I chose to give it a try and see whether the roads were still accessible. It turned out the be the hardest day of riding so far. For hours and hours on end, I ploughed through mud, sand, water and potholes. I had to be one hundred percent focused, all the time. One single moment of drifting off could mean slipping and sliding down a steep drop.
Perhaps it was my lack of experience in riding roads like this, but I was riding so tensely and concentrated that I could barely move my shoulders when I finally reached Imphal at the end of day. Each and every muscle in my back was squeezed intensely tight together. It felt like I’d need 10 Thai massage therapists walking over my back in order to straighten them out.
Exploring Loktak Lake
I took 2 days of rest in Imphal after that eventful ride. The back pain slowly got less and suddenly it was my last day of riding in India. Except for a couple of weeks trip to Bangladesh, I’d spent the last 5 months in India. It felt like such a long time that leaving India the next day was a strange idea.
I didn’t want to ride from Imphal straight to the border with Myanmar. I read in the Lonely Planet guidebook about a beautiful lake in the state of Manipur, only a 45-minute ride away from Imphal. So I made a detour to ride around this area called Loktak Lake.
Not quite knowing what to expect, the lake blew me away. Being the largest freshwater lake in North East India, it is famous for the phumdis floating over the lake: a mix of vegetation, soil and organic matter at different stages of decomposition.
The largest Phumdi covers 40 km2 and contains the only floating national park in the world on it! Several endangered deer species call this national park home. Unfortunately I didn’t have enough time to try and get up close to the national park. The last stretch of road towards Moreh, the last town on the Indian side of the India-Myanmar border closed at 16:30 hours, so I had to make sure I reached it in time. But just riding around the edges of Loktak lake was rewarding enough!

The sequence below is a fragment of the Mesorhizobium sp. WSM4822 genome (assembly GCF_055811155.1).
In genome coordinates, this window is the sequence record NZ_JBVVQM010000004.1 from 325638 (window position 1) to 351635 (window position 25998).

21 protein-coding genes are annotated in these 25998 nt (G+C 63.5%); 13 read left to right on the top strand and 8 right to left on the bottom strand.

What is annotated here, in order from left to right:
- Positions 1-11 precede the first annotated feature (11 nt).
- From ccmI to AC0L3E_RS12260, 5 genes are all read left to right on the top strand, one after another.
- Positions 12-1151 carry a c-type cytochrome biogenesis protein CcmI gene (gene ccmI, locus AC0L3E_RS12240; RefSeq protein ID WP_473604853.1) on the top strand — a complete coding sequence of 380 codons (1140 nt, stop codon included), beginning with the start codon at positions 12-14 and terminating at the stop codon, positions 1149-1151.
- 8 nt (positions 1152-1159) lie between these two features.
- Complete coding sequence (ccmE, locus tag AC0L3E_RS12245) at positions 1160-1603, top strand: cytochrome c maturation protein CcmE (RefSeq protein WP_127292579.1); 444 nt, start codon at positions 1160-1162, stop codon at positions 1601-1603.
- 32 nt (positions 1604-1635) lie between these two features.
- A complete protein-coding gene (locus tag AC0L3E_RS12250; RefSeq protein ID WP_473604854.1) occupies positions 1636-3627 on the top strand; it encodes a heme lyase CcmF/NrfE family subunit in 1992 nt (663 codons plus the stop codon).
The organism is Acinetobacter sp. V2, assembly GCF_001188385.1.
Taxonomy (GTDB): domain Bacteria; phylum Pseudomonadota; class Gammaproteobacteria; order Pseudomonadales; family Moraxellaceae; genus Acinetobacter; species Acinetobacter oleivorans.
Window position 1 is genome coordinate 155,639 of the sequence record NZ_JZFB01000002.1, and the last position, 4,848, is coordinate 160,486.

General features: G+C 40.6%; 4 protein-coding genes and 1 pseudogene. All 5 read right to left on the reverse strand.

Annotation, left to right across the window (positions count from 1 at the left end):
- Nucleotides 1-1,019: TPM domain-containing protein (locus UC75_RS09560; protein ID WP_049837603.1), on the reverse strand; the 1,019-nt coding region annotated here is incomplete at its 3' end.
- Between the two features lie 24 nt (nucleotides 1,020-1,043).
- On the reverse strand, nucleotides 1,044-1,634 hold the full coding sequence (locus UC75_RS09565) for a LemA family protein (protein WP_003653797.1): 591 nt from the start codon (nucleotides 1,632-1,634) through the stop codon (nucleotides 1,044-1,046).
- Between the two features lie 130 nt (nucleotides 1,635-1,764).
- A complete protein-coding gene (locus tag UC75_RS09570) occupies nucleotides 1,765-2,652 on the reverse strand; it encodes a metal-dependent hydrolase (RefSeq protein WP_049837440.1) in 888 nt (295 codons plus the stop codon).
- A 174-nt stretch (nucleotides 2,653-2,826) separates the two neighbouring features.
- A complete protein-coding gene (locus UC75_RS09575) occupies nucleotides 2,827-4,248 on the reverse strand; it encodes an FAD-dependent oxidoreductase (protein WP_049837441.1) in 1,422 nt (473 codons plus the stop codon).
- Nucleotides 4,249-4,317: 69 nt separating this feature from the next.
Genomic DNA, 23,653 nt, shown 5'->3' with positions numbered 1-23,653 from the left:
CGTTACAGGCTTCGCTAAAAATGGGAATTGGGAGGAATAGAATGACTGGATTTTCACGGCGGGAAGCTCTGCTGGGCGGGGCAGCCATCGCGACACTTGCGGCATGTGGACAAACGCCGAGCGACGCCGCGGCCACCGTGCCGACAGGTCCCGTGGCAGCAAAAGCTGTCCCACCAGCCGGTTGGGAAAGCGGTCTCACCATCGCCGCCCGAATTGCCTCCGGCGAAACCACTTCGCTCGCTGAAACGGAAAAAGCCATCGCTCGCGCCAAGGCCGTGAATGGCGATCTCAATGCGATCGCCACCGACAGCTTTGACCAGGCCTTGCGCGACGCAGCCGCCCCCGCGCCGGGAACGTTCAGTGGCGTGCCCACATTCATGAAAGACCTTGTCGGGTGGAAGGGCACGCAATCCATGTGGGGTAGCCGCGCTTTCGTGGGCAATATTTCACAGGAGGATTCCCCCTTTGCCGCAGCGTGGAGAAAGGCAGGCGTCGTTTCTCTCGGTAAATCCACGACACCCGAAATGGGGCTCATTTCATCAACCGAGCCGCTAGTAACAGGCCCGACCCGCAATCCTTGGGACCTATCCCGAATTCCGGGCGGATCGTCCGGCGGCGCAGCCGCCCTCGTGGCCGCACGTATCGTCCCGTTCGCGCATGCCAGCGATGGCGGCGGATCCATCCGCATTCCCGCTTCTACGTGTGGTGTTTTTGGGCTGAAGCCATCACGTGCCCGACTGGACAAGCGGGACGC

Closing in on the border
When I reached Moreh I rode to the hotel recommended to me, but unfortunately it was fully booked. I tried at least 10 other hotels but they were all full as well. It was the first time on this journey that I struggled to find a place to stay the night without a reservation upfront.
The place that did have a room for me was extremely grotty. The price matched the quality, so on the bright side: I payed almost nothing. Win!
I can’t say I slept well that night. It was probably due to a combination of an extremely uncomfortable bed and me worrying about the coming days. The crossing through Myanmar was going to be in a group. It is not allowed by the Myanmar government for foreigners to ride through Myanmar independently. That means that you need to have a government approved guide with you as well as a government official.
The costs of having the guide and government official, amounting to several thousands of dollars, are yours to pay. Unaffordable! So I had no other option than to join a group of riders, share the costs and ride together with them and the guide through Myanmar for the next 6 days.
I was so used to riding by myself and making my own decisions on when and where I eat, sleep and stop for breaks. The idea of following a car around and having no freedom at all was not making me look forward to the crossing…